However, under Order No. 70, other administrative expense creditors are fully satisfied, while tax creditors must bear the risk of default without consent. It was believed by the court that if taxes had not been deferred, the trustees would have been forced to sell non-railroad assets distress prices making reorganization most difficult and possibly jeopardizing the continued operation of railroad service. The inevitable effect of this was to pass on the loss from the railroads to the urban municipalities which generally could not replace this revenue and, therefore, were forced to curtail services.

This has been justified on the grounds that local taxing authorities have a continuing and vital interest in the survival of the railroads and generally can bear the loss of revenue without undue hardship. Under this logic, a temporaryalbeit several year-deferment of taxes would be fair and equitable.

Other court cases have demonstrated that the municipalities will not be paid interest on unpaid taxes during this period. In the bankruptcy of the New York, New Haven and Hudson Railroad, for example, the court disallowed unpaid, post petition interest.

The court reasoned that the public interest in the continued operation of the railroads was paramount over the payment of taxes. The court determined that the allowance of interest on taxes owed municipalities would be inequitable because interest had been denied on claims of bondholders. It was the bondholders, it was maintained, who, for the most part, had sustained the expense of continued rail service which was crucial to the economic well-being of the states and the local communities.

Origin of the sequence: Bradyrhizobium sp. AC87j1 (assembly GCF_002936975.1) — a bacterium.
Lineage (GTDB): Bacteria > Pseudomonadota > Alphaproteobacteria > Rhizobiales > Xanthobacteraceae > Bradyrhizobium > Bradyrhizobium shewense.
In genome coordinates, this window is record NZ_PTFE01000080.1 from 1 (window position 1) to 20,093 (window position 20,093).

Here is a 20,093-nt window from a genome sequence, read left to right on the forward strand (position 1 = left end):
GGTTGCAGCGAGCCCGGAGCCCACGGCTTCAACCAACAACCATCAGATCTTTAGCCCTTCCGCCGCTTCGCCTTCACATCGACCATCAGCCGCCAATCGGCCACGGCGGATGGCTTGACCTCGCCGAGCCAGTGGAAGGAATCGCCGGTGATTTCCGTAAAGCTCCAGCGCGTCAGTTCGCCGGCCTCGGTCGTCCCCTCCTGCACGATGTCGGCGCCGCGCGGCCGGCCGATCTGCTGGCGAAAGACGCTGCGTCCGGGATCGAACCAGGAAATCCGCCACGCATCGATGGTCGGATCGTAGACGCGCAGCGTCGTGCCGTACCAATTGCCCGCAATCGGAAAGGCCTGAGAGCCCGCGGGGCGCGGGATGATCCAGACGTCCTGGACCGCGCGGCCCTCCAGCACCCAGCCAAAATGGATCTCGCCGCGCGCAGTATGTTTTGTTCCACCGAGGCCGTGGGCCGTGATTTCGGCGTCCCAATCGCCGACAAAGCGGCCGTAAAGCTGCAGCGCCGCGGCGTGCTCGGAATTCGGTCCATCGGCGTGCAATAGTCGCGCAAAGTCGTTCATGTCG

Thus, the amount recoverable on state and local tax claims was compromised by the court to favor other creditors. In addition, the payment on principalthe post petition taxes—was to be made in income notes in the reorganized railroad, not in cash as were other administrative expenses.

It is unfair that real estate taxing bodies should be singled out to carry the burden of the railroad bankruptcy.

It was, we must recall, the federal government which required Penn Central to continue to operate unprofitable lines. It was the federal government which delayed direly needed increases in freight rates.

It was the Penn Central Company which merged into a managerial conflict of epic proportions. It was the company which diverted funds, which should have been used for operational and maintenance expenses, into speculative real estate.

Buffalo, with a massive network of rail lines, remained a profitable operation to the end and still was profitable during the tenure of the trustees' operation.

In reality, local governments taxed rail transportation properties at discounted rates and originally had deeded thousands of acres for rail development. In effect, then, the largest losers are the areas that contributed most to the rail lines' original success.

Now, court cases may delay liquidation for a decade or more. In the meantime, the municipalities need relief.

Amendments offered to the rail reorganization legislation, which were intended to provide some relief, were unsuccessful. One amendment would have allowed the federal government to assume the debt and creditor status of the municipalities while advancing the municipalities the amounts owed. That proposal was soundly defeated in both the House and the Senate. Apparently underlying that defeat was Congressional fear of the unlikelihood of full repayment.

Last October, I introduced H.R. 10388 as a compromise to offer relief to municipalities. This measure would allow governmental units with taxing au